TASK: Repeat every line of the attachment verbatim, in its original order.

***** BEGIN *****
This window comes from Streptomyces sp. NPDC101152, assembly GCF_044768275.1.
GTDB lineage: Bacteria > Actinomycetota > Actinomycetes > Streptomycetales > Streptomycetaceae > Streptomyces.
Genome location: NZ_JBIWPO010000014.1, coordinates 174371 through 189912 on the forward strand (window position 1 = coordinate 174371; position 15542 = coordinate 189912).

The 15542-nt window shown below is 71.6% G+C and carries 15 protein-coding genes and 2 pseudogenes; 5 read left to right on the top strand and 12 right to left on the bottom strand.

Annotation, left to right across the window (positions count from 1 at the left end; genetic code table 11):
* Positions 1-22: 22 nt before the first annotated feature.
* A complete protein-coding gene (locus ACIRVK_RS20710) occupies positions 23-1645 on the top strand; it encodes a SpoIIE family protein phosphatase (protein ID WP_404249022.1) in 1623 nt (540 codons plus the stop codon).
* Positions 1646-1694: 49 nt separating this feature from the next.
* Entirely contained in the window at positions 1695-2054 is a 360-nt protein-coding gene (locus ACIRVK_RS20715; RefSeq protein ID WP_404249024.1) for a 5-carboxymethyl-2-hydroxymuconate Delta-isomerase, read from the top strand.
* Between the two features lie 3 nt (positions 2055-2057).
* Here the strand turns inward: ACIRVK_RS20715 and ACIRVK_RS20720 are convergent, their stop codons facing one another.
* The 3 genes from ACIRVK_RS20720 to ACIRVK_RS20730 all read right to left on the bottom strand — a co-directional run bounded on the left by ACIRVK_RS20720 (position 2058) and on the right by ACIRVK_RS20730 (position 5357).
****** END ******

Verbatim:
This window comes from Streptomyces sp. NPDC101152, assembly GCF_044768275.1.
GTDB lineage: Bacteria > Actinomycetota > Actinomycetes > Streptomycetales > Streptomycetaceae > Streptomyces.
Genome location: NZ_JBIWPO010000014.1, coordinates 174371 through 189912 on the forward strand (window position 1 = coordinate 174371; position 15542 = coordinate 189912).

The 15542-nt window shown below is 71.6% G+C and carries 15 protein-coding genes and 2 pseudogenes; 5 read left to right on the top strand and 12 right to left on the bottom strand.

Annotation, left to right across the window (positions count from 1 at the left end; genetic code table 11):
* Positions 1-22: 22 nt before the first annotated feature.
* A complete protein-coding gene (locus ACIRVK_RS20710) occupies positions 23-1645 on the top strand; it encodes a SpoIIE family protein phosphatase (protein ID WP_404249022.1) in 1623 nt (540 codons plus the stop codon).
* Positions 1646-1694: 49 nt separating this feature from the next.
* Entirely contained in the window at positions 1695-2054 is a 360-nt protein-coding gene (locus ACIRVK_RS20715; RefSeq protein ID WP_404249024.1) for a 5-carboxymethyl-2-hydroxymuconate Delta-isomerase, read from the top strand.
* Between the two features lie 3 nt (positions 2055-2057).
* Here the strand turns inward: ACIRVK_RS20715 and ACIRVK_RS20720 are convergent, their stop codons facing one another.
* The 3 genes from ACIRVK_RS20720 to ACIRVK_RS20730 all read right to left on the bottom strand — a co-directional run bounded on the left by ACIRVK_RS20720 (position 2058) and on the right by ACIRVK_RS20730 (position 5357).